Panaka was surprised to be dismissed; he wouldn’t be on duty again until the next day, but he’d swallowed any protests he might have made and left them to it. Then the two of them were staring at each other in an awkward silence. Padmé’s eyes flicked to the guards, who were pretending not to be there. She didn’t have a complete read on them yet, so she wasn’t sure how far their discretion would go. They never accompanied her into the room where she slept, though. And there were two chairs in there, she remembered.
“Walk with me?” she said, getting to her feet and holding out an arm.
Tsabin nodded and fell into step beside her. Padmé led the way into the bedroom and shut the door behind them.
“This is more complicated than I was imagining,” she said. “Please, sit down.”
Tsabin did as she was told. So far, as a matter of fact, she had been entirely biddable, and her face hadn’t shown any emotion. Padmé could completely understand that.
“Royal handmaidens are traditionally attached to a queen to serve in her private household,” Padmé said as a place to start. “I don’t know if Captain Panaka has told you the same things that he’s told me, but that is not exactly what I’m looking for.”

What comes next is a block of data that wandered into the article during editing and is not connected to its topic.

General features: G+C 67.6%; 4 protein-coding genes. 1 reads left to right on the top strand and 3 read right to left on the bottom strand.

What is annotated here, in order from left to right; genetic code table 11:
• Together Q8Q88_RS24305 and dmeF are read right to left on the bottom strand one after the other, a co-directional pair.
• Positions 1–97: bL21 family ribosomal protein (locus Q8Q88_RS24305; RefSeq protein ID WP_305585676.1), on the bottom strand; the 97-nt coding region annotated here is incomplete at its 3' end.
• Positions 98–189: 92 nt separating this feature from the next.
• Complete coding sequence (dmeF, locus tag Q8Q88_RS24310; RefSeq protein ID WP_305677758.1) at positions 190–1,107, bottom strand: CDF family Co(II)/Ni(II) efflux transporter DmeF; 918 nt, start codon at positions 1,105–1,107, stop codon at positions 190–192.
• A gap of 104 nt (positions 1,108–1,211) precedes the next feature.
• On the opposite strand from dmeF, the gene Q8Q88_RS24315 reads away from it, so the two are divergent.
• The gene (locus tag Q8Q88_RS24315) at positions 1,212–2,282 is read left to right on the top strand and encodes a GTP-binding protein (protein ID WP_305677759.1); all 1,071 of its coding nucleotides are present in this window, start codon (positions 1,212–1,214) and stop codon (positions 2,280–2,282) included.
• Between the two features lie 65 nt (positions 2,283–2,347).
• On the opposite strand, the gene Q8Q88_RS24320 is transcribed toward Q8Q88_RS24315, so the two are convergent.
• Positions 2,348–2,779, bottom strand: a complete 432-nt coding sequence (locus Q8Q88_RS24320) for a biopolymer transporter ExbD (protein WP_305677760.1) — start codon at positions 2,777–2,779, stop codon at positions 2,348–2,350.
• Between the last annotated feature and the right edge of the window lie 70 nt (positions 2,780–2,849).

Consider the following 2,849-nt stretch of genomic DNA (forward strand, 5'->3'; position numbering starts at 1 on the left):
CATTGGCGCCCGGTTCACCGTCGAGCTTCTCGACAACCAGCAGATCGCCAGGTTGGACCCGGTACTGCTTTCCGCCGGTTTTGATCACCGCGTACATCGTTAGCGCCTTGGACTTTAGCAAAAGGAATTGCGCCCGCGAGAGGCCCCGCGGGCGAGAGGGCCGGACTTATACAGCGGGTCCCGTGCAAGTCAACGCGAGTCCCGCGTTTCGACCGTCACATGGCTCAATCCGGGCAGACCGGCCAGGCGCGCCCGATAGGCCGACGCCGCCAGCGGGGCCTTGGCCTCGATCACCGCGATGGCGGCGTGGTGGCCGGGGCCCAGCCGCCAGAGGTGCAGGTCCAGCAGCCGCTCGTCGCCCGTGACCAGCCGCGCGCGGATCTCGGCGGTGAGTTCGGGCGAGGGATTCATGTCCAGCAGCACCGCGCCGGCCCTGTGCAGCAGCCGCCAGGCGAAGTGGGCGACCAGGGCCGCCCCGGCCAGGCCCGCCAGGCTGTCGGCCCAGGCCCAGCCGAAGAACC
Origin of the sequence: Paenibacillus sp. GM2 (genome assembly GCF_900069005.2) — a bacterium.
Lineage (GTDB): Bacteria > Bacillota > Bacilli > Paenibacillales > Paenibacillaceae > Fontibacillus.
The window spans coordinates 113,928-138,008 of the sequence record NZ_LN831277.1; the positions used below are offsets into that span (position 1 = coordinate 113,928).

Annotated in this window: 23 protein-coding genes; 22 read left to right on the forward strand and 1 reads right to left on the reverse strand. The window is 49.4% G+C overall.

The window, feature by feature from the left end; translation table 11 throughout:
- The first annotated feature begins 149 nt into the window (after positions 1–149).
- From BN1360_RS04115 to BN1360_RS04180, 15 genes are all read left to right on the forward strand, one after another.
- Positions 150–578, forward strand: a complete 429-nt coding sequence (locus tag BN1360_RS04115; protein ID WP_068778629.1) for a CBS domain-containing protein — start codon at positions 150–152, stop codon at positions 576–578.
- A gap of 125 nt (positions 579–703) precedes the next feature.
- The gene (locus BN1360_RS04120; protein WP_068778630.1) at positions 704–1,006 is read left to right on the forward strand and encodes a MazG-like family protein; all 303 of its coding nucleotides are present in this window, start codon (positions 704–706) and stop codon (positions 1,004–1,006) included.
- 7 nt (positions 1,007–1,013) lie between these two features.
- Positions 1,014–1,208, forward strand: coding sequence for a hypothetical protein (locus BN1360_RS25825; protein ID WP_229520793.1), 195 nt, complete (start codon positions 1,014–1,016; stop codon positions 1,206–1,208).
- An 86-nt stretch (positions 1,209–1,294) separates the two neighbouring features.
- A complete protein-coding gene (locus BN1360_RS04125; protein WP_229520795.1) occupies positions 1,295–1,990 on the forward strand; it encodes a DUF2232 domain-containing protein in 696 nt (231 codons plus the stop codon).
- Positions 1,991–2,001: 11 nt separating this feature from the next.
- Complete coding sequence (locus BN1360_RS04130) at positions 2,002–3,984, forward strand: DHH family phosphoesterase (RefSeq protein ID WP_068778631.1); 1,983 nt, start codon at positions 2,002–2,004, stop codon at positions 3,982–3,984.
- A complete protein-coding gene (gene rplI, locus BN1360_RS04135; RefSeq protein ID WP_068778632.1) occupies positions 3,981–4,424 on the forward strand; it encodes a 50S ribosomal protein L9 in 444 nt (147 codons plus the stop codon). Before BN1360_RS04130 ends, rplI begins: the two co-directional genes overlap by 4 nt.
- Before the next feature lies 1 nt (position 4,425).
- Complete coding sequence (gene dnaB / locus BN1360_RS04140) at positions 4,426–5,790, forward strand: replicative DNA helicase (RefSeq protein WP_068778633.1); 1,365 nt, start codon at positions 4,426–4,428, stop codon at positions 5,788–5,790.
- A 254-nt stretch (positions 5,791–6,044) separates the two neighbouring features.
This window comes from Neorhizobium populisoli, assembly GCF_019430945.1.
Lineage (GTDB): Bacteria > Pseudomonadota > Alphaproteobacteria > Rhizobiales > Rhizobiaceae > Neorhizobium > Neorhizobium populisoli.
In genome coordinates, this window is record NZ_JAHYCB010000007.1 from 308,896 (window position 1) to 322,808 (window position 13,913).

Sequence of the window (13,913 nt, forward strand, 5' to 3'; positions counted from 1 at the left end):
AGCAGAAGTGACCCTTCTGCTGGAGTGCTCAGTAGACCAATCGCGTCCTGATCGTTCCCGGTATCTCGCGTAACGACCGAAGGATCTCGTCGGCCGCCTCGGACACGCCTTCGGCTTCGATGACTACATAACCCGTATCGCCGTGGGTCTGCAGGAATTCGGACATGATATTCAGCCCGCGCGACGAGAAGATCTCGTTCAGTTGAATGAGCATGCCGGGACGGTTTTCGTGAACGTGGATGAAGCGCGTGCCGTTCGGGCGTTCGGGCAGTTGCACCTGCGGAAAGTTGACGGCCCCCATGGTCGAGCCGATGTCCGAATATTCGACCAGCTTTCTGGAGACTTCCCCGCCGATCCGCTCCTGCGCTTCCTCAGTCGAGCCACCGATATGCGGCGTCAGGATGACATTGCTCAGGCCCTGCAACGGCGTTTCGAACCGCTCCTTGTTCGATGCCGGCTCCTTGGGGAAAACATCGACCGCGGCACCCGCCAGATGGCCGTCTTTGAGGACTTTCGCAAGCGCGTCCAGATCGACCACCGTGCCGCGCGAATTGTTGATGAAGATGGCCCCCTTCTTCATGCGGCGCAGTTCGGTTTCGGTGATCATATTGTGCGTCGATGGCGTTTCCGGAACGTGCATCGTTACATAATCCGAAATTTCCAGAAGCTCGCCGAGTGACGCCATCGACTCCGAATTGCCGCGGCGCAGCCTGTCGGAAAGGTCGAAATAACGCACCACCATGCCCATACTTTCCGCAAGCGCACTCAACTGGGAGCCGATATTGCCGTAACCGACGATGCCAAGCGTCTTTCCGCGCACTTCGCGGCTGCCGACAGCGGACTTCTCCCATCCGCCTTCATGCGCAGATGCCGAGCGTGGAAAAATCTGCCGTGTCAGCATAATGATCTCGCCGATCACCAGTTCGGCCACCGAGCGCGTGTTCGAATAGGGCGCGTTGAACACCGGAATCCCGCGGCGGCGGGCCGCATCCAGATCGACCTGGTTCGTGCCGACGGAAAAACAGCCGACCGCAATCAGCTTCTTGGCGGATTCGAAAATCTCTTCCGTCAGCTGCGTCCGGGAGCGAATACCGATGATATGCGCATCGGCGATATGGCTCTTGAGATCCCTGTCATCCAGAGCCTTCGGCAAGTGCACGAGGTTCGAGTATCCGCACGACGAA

“The captain said you are looking for a bodyguard, but not the usual kind,” Tsabin said. “I wouldn’t be defending you with a blaster. I’d be defending you with my identity.”
“No monarch has had a bodyguard like that since the last dispute with the Gungans, and that was generations ago,” Padmé said. “And I am still not entirely sure that there is a reason to return to the practice.”
“My impression of Captain Panaka is that he is more of a ‘no reason not to’ sort of thinker,” Tsabin said.
She was still sitting stiffly in the chair. Padmé slouched in her own seat, and watched with some satisfaction as Tsabin’s shoulders relaxed.
“I agree,” Padmé said. “I don’t think there’s any harm in following his advice.”
“Or,” Tsabin suggested, a hint of mischief in her voice for the first time, “letting him think that most of his advice is being followed.”
Padmé didn’t try to stop the smile that spread across her face. She was not a deceptive person by nature, but she did understand the value of keeping her cards close.
“My name is Padmé,” she said. It was the greatest show of trust she could think of. And it was enough.